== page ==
Lorenz’s film appears quite clear-cut in this message. Everything traditionally American is promoted as positive, whether this is baseball or hot dogs. Anything else appears to be a subversion of some kind; a form of straying from the path. This is played out through the character of Mickey. It is a rather black and white viewpoint.

The romance strand definitely adds something to Trouble with the Curve. There are some nice scenes between Mickey and Johnny. The prevalent theme of following gut instinct is apparent through all of the film’s strands.

Clint Eastwood plays cranky well as Gus. Sometimes the character’s aggression is overplayed, however. Amy Adams offers a solid performance as Mickey. Adams has good chemistry with Justin Timberlake’s Johnny.

Trouble with the Curve is suitably entertaining. It is questionable, however, whether something so focused on a particular aspect of American culture will have mass appeal elsewhere.

Stuff To Look At

Plenty of stuff this week; a new Oz The Great and Powerful poster, Hansel and Gretel: Witch Hunters trailer, something from Stoker and more…

Trouble With the Curve

Starring Clint Eastwood, Amy Adams and Justin Timberlake, Trouble With the Curve is a drama about a baseball scout. After Clint Eastwood films received a mixed reception at best, it will be a relief to some that he is not directing this one. Trouble With the Curve is out in cinemas on 30th November 2012.

Hansel and Gretel: Witch Hunters

Hansel and Gretel was always a disturbing fairy tale, so it is really no surprise that the filmmakers have chosen to go down the violent fantasy route with this cinematic adaptation. Starring Jeremy Renner and Gemma Arteton, Hansel and Gretel: Witch Hunters looks like a lot of fun. The film is released in the UK on 15th March 2013.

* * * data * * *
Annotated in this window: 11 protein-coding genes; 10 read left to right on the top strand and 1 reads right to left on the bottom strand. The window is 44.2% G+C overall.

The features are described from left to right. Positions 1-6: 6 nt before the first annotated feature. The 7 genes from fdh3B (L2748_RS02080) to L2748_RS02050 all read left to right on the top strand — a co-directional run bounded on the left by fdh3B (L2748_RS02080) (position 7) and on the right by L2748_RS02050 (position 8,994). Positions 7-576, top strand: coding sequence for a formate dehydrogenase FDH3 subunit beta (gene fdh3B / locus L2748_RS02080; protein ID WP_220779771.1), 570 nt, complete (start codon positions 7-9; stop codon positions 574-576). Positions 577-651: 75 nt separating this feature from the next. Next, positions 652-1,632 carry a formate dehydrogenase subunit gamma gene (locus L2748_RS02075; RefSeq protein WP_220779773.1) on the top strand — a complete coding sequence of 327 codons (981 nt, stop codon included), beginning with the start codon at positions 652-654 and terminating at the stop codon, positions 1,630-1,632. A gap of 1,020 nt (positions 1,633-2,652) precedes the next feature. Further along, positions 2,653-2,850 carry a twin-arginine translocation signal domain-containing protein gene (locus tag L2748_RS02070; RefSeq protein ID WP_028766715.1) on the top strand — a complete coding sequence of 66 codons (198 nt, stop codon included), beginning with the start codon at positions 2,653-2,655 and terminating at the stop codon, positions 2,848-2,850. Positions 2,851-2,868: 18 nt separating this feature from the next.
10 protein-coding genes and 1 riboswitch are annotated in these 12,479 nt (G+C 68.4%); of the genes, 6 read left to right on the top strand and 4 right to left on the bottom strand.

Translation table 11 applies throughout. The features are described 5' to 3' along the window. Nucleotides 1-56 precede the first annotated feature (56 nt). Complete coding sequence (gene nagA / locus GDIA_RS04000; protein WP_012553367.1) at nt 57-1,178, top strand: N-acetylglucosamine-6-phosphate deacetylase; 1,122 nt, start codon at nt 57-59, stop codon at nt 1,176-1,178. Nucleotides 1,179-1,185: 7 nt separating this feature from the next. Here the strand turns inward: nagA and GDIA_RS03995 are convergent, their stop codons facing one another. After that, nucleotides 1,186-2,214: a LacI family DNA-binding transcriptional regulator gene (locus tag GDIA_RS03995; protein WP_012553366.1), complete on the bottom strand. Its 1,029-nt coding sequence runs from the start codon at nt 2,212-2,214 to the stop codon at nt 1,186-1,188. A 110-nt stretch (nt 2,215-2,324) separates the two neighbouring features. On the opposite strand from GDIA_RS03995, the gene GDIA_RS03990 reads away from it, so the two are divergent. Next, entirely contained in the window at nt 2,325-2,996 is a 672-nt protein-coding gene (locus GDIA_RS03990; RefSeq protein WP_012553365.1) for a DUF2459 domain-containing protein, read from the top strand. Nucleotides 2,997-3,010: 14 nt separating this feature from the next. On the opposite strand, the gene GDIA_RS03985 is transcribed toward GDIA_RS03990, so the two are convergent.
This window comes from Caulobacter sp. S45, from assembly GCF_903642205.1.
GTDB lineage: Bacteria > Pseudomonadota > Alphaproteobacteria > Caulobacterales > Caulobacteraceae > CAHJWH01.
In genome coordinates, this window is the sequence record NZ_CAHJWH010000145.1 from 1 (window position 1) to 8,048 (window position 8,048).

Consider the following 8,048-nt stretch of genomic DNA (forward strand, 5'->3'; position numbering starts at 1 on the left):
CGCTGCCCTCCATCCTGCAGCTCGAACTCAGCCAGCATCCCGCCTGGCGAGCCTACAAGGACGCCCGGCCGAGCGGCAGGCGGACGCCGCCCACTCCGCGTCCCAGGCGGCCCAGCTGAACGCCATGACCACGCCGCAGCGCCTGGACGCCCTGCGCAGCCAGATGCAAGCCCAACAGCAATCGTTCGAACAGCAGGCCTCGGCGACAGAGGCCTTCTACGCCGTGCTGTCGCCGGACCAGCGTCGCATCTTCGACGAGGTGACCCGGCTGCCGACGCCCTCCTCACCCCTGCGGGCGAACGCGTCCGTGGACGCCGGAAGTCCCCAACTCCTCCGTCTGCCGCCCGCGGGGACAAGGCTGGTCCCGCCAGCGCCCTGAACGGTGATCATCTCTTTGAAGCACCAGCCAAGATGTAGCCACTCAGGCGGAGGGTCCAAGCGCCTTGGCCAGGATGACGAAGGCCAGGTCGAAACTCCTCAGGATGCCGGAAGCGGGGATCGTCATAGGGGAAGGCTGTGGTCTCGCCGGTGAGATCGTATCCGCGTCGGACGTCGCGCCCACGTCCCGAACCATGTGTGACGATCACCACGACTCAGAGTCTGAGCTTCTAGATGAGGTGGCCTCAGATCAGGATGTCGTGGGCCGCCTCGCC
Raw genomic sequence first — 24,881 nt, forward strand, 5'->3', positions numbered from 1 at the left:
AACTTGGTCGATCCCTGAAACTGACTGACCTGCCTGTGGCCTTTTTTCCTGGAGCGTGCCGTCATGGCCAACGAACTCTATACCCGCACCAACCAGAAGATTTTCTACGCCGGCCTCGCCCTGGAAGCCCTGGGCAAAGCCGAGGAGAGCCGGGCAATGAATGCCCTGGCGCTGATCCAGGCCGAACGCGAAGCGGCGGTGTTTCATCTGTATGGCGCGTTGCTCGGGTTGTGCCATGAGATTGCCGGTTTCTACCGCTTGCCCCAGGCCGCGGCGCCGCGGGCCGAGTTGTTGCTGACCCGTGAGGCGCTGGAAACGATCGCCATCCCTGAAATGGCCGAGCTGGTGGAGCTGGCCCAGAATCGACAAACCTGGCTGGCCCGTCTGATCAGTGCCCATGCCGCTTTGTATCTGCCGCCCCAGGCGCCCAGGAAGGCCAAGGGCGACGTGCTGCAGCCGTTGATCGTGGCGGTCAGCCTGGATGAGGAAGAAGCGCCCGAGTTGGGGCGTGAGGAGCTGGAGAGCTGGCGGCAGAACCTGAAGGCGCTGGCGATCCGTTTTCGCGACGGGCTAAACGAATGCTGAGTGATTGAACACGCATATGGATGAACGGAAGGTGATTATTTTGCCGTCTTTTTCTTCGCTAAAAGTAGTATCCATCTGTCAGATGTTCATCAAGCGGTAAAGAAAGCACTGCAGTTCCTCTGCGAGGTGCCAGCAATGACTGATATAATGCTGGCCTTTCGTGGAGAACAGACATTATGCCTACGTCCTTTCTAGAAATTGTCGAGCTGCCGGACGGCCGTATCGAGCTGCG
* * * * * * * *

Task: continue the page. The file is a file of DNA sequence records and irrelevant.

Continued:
Oz The Great and Powerful

This week the first poster for Oz The Great and Powerful was released. Directed by Sam Raimi, the film stars James Franco, Mila Kunis, Rachel Weisz and Michelle Williams. Disney’s last foray into Oz territory was the cult classic Return to Oz, so it will be interesting to see what this new film brings. Oz The Great and Powerful is due for release in March 2013.


This is not a trailer for Stoker, but a video that depicts the creation of the poster, along with clips from the film. I’m not entirely sure what Stoker is, but I am interested to find out more. Starring Nicole Kidman, Matthew Goode and Mia Wasikowska, Stoker will be released on 1st March 2013.

A Good Day to Die Hard

John McClane is back for another adventure in A Good Day to Die Hard. The last instalment did not quite match the much-loved earlier trilogy, so it will be interesting to see how this one does. Bruce Willis returns as McClane on 14th February 2013.

Django Unchained

Above is the latest trailer for Django Unchained. The trailer has director Quentin Tarantino’s stamp all over it. Starring Jamie Foxx, Leonardo DiCaprio and Christoph Waltz, Django Unchained is released in UK cinemas on 18th January 2013.

Film Review: Friends with Benefits

Friends with Benefits is a lot of fun. Like its protagonists, the film is imperfect. Nonetheless, it is still a very enjoyable romantic comedy.

Both recently out of relationships, headhunter Jamie meets creative director Dylan as she tries to persuade him to take a job with GQ Magazine. The two become friends, as they bond over their mutual derision of romantic clichés. One evening, Dylan and Jamie decide that no strings sex won’t complicate their friendship. The arrangement works, but only temporarily…

Friends with Benefits is very funny in places. The humour is consistent, which makes the film more enjoyable throughout. It can be crass at times, but this isn’t a bad thing. The comedy is always on the money.